v2.1
v2.0
v1.0
  1. Release Notes
    1. Release Notes - 2.1.1Latest
    1. Release Notes - 2.1.0
    1. Release Notes - 2.0.2
    1. Release Notes - 2.0.1
    1. Release Notes - 2.0.0
  1. Introduction
    1. Introduction
    1. Features
    1. Architecture
    1. Advantages
    1. Glossary
  1. Installation
    1. Introduction
      1. Intro
      2. Port Requirements
      3. Kubernetes Cluster Configuration
    1. Install on Linux
      1. All-in-One Installation
      2. Multi-Node Installation
      3. High Availability Configuration
      4. Air Gapped Installation
      5. StorageClass Configuration
      6. Enable All Components
    1. Install on Kubernetes
      1. Prerequisites
      2. Install on K8s
      3. Air Gapped Installation
      4. Install on GKE
    1. Pluggable Components
      1. Pluggable Components
      2. Enable Application Store
      3. Enable DevOps System
      4. Enable Logging System
      5. Enable Service Mesh
      6. Enable Alerting and Notification
      7. Enable Metrics-server for HPA
      8. Verify Components Installation
    1. Upgrade
      1. Overview
      2. All-in-One
      3. Multi-node
    1. Third-Party Tools
      1. Configure Harbor
      2. Access Built-in SonarQube and Jenkins
      3. Enable built-in Grafana Installation
      4. Load Balancer plugin in Bare Metal - Porter
    1. Authentication Integration
      1. Configure LDAP/AD
    1. Cluster Operations
      1. Add or Cordon Nodes
      2. High Risk Operations
      3. Uninstall KubeSphere
  1. Quick Start
    1. 1. Getting Started with Multi-tenancy
    1. 2. Expose your App Using Ingress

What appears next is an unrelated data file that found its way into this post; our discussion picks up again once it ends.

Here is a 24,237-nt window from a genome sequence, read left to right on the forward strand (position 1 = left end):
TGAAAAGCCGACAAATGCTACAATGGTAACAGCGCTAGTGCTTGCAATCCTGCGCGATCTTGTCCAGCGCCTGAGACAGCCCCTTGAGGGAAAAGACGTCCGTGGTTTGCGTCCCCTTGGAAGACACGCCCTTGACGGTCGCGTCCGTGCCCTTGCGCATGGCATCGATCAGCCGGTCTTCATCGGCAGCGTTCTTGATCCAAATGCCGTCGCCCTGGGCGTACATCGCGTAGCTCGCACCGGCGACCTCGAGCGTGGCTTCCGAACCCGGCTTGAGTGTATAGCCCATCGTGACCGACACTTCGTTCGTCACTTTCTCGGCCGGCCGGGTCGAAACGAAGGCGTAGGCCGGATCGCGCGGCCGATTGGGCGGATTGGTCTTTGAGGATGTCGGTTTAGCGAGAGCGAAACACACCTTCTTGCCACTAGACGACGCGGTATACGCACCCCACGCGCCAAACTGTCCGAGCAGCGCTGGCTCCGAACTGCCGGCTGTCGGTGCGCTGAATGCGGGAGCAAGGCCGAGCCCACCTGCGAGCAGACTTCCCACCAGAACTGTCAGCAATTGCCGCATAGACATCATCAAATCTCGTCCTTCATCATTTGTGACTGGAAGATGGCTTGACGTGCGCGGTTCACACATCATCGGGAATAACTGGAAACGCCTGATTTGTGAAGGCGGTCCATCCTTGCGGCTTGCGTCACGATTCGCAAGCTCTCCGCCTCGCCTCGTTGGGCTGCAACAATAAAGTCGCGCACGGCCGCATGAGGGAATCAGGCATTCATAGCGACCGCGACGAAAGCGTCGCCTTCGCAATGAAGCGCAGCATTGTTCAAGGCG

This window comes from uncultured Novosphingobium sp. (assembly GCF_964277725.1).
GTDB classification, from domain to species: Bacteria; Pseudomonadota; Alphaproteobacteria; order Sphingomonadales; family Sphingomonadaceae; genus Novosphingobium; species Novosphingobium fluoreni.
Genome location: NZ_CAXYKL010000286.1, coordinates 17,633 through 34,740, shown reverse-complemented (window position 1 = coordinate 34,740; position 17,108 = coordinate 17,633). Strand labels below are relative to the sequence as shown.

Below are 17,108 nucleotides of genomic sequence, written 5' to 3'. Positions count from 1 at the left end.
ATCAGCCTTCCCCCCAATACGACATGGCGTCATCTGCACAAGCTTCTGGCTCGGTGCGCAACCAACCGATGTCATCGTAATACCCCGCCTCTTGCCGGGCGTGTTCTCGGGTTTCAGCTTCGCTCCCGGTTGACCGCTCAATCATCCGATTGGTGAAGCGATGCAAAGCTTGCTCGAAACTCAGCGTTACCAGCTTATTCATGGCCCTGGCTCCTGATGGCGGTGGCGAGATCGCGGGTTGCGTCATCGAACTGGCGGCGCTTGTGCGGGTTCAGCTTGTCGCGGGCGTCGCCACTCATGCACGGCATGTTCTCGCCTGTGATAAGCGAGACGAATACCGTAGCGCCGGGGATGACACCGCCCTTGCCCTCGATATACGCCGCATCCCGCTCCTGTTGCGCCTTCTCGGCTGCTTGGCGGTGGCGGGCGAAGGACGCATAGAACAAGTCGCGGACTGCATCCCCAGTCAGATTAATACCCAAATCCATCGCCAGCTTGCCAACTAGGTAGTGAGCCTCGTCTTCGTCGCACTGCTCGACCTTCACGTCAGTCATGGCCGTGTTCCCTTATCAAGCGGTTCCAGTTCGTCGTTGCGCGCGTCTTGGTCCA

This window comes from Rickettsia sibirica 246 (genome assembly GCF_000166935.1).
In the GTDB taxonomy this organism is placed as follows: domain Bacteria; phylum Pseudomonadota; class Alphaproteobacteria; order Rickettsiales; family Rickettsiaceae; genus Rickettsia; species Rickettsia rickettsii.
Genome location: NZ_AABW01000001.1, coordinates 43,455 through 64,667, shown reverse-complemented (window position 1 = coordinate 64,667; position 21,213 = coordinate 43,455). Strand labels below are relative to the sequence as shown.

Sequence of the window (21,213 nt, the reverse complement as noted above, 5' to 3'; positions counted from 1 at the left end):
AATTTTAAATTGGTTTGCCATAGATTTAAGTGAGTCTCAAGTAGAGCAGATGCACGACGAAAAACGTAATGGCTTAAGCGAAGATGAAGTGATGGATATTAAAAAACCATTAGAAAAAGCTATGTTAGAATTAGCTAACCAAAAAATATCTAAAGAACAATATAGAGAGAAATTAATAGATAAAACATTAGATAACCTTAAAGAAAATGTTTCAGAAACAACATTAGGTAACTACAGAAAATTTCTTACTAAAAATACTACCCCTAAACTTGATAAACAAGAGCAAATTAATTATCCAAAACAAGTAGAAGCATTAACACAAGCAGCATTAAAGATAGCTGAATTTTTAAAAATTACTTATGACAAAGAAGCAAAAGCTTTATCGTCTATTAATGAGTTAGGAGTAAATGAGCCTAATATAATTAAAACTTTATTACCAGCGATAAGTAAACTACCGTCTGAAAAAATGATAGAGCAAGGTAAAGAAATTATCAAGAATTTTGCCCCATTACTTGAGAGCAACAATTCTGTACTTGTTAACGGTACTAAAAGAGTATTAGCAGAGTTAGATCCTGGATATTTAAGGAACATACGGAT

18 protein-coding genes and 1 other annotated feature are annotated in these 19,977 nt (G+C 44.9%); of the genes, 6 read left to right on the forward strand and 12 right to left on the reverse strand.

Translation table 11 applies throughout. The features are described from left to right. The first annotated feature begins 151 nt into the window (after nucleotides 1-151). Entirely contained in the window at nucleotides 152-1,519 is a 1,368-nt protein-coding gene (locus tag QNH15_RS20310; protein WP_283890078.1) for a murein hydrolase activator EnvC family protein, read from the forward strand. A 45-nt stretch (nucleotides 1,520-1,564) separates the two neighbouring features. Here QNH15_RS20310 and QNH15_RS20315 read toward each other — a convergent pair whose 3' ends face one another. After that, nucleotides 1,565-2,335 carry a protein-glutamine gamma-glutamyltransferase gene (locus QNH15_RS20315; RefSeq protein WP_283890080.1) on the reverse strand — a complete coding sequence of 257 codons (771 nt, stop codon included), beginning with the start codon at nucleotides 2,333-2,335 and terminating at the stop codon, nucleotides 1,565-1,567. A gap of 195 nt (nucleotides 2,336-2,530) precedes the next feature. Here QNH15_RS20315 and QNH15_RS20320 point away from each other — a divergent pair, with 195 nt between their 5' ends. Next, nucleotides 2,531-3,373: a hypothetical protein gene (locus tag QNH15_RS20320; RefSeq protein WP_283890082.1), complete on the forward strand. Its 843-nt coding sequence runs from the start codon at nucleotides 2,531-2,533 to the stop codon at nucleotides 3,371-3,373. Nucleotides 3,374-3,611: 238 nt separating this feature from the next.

1. 3. Compose and Deploy Wordpress to K8s
    1. 4. Deploy Grafana Using App Template
    1. 5. Job to Compute π to 2000 Places
    1. 6. Create Horizontal Pod Autoscaler
    1. 7. S2I: Publish your App without Dockerfile
    1. 8. B2I: Publish Artifacts to Kubernete
    1. 9. CI/CD based on Spring Boot Project
    1. 10. Jenkinsfile-free Pipeline with Graphical Editing Panel
    1. 11. Canary Release of Bookinfo App
    1. 12. Canary Release based on Ingress-Nginx
    1. 13. Application Store
  1. DevOps
    1. Pipeline
    1. Create SonarQube Token
    1. Credentials
    1. Set CI Node for Dependency Cache
    1. Set Email Server for KubeSphere Pipeline
  1. Logging
    1. Log Query
  1. Developer Guide
    1. Introduction to S2I
    1. Custom S2I Template
  1. API Documentation
    1. API Guide
    1. How to Access KubeSphere API
KubeSphere®️ 2020 All Rights Reserved.

Introduction to S2I

Source to image (S2I) is a command toolkit and workflow for building reproducible container images from source code. It places the source code into a Builder Image which is used to compile, then automatically encapsulate the source code and produce ready-to-run image by injecting source code into a container image.

You can refer to Source-to-Image for the use case. You can also reference the source code from S2IOperator and S2IRun for more information.

S2I Workflow

Builder Image

For dynamic languages like Python or Ruby, the build-time and run-time environments are the same. There are many built-in tools and dependencies needed for application runtime which are included in the builder image. For example, the Build Image of Ruby, it includes the packages like Bundler、Rake、Apache、GCC, etc. The following diagram illustrates the build workflow:

Builder Image

How Source-to-Image works

  1. Start a container from the builder image with the application source injected into a specified directory.
  2. Execute the assemble script of the builder image, it transforms that source code into the appropriate runnable program, such as installing dependencies with Bundler and moving the source code into a working directory.
  3. Set the image entrypoint to be a run script (provided by the builder image) that starts the container, and commit the new image, e.g. the final application image needed for the KubeSphere users.

How Source-to-Image works

Runtime Image

For compiled languages like Go, C, C++ or Java, the dependencies necessary for compilation may dramatically outweigh the size of the actual runtime artifacts. To keep runtime images slim, S2I enables a multiple-step build processes, where a binary artifact such as an executable or Java WAR file is created in the first builder image. Then S2I will extract and inject into a second image, i.e. runtime image, thus the application will run inside of this runtime image. The following diagram illustrates the build principle:

Runtime Image